I always thought I'd pee on the stick in my own familiar bathroom, in my own comfortable home, at just the right moment. I pictured a sleepy weekend morning, rolling out of our cozy, king-size bed and pulling the pregnancy test out of a drawer where I'd cleverly stowed it for that perfect moment. Instead, I peed on a stick in a public bathroom in the Kingdom of Tonga. I was already seven days late, and I'm never late. Rob and I had taken my visiting sister to a remote outer island for a week of snorkeling and kayaking. The island had a population of 10 (including us), and no internet, cell service or store. I had strong suspicions all week that our first try was a success--either that, or I had a bladder infection.
The night before we headed back to the main island in Vava'u, I looked up at the moon during my fourth pee in as many hours. Orion was just below her, the only constellation that can compete with the moon's luminosity. I asked them if I was pregnant. And a shooting star sailed directly between the moon and Orion's belt, the brightest shooting star I've seen during this nine-month journey across the Pacific Ocean.
That celestial sign was almost confirmation enough. But I still ran straight to the only phramacy in town as soon as we got off the boat the next day. While searching out the cellophane-wrapped, shipped-from-China, flimsy-looking plastic device from the meager inventory, several Tongans watched passively from a line of chairs by the window. The two who knew me raised an eyebrow as I forked over ten pa'anga and bolted through the door toward the nearest toilet.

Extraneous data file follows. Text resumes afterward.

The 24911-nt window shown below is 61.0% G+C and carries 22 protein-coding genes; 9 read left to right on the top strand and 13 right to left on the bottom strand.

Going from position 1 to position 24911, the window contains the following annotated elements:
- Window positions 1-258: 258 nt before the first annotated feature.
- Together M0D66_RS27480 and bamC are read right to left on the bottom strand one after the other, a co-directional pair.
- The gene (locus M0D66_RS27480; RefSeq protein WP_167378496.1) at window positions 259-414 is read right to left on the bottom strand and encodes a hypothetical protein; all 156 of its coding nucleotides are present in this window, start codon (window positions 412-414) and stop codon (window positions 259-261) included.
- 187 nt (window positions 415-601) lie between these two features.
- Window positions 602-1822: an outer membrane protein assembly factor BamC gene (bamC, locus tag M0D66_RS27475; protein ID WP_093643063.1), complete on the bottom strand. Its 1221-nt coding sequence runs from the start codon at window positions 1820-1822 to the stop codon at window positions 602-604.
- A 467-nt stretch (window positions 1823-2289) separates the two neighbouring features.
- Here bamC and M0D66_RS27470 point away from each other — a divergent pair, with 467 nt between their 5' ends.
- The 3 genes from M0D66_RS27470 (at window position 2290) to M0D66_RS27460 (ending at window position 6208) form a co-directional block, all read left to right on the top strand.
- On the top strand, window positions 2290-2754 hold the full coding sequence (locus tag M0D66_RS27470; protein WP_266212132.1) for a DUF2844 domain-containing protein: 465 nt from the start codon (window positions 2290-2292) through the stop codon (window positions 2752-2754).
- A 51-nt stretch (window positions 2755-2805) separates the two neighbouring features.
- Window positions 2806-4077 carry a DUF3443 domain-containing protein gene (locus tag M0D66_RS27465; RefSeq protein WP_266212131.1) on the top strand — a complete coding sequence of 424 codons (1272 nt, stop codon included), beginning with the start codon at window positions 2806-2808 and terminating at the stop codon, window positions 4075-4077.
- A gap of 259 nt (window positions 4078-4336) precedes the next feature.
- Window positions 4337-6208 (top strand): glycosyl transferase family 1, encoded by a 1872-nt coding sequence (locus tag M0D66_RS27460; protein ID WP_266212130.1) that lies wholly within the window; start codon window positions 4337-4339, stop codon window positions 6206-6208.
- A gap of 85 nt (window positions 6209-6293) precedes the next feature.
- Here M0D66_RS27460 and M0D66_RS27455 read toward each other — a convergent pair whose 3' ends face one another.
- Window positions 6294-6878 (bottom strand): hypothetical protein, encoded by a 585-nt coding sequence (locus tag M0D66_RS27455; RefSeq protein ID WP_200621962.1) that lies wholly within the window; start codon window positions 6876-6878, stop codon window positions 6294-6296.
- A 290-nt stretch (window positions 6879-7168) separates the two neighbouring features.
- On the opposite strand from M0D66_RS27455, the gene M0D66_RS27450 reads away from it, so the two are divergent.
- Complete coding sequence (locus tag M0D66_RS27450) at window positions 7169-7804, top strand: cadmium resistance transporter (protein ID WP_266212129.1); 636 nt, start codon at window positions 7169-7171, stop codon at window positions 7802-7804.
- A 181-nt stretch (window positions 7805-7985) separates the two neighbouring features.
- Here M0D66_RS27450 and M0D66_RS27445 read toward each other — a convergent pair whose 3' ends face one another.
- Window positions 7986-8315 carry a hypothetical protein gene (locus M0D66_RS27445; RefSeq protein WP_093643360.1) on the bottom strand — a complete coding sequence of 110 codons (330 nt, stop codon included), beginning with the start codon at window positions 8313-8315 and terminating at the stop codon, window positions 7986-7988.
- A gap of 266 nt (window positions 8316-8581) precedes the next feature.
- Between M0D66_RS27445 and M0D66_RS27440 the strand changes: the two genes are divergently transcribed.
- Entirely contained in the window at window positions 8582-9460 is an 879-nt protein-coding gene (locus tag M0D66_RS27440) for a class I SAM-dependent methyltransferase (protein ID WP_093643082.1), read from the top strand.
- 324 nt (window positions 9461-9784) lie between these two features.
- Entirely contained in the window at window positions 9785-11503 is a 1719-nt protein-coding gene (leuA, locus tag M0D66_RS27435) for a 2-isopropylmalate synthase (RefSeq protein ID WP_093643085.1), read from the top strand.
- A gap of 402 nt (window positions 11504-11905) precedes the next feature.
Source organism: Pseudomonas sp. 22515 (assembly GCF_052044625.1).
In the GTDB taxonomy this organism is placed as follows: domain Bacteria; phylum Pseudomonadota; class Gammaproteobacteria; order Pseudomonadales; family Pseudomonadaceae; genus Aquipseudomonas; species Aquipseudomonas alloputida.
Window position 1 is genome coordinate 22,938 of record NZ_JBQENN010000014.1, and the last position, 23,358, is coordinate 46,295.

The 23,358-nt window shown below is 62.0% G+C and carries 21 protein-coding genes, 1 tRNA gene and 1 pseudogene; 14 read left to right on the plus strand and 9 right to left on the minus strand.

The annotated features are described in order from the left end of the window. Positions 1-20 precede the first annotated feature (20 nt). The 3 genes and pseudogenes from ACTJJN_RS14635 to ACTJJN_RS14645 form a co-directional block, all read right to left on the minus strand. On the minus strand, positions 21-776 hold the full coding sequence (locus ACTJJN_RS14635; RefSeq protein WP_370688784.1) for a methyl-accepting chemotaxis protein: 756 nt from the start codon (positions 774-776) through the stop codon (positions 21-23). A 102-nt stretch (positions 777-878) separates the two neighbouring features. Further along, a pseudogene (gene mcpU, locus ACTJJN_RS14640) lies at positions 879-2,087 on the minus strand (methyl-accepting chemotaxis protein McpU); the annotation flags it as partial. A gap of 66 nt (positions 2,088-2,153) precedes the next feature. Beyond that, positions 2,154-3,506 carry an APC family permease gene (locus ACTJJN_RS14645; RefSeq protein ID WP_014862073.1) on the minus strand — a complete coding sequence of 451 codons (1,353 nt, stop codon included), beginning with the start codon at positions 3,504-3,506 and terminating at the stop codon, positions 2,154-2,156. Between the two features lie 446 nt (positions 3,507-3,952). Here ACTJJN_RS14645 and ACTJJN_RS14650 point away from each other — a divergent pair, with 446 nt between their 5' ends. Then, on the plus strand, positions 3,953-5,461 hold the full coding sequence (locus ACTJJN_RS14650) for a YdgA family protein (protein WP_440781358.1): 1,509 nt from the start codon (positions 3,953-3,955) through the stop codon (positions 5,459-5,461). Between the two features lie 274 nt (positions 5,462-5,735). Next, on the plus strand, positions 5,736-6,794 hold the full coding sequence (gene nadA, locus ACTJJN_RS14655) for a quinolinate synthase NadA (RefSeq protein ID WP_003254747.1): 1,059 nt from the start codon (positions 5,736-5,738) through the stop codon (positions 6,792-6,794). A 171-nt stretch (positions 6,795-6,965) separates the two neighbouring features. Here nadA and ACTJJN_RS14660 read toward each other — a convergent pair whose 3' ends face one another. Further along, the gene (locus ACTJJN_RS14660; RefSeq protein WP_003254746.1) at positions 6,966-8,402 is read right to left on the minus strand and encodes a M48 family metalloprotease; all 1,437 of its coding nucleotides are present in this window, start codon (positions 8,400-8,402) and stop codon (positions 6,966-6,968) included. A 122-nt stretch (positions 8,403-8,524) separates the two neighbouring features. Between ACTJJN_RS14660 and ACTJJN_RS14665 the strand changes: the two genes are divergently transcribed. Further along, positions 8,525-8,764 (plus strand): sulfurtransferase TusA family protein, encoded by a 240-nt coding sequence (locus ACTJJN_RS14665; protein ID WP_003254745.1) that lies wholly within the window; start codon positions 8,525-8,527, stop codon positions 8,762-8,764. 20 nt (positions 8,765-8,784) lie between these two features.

So much for being surreptitious--the whole island would know in a day that the white palangi thought she was pregnant.
Someone walked in on me as I was crouched, cat-like, with my skirt down, trying to figure out how to fill the mini eye-dropper with urine to squeeze into the microscopic bullseye on the stick. The intruder left quickly. Chinese tests are not the same as American ones. They're more complicated. And more tiny.
Before I even had my skirt back up, I could see the double band clearly forming. The blood rose through my belly to my heart, coming out in a whoop when it hit my mouth. Holy shit! My intuition was right. I was gonna be a momma.
I ran up the grimy stairs and took a left on the main drag to find Rob. He was walking toward me, striding away from the ATM, absently tapping the tilted, blue fence as he sang a song out loud. Unlike the Tongans at the pharmacy, he raised both eyebrows as he saw me coming.
He grinned. "Really?"
He wrapped me in a hug right there on the cracked, uneven sidewalk in the middle of the town that wasn't ours, in a foreign kingdom 10,000 miles away from our cozy, king-sized bed and familiar, comfortable home. "Let's go tell your sister," he said, pulling me forward by the hand.
It turns out it was just the right moment after all.
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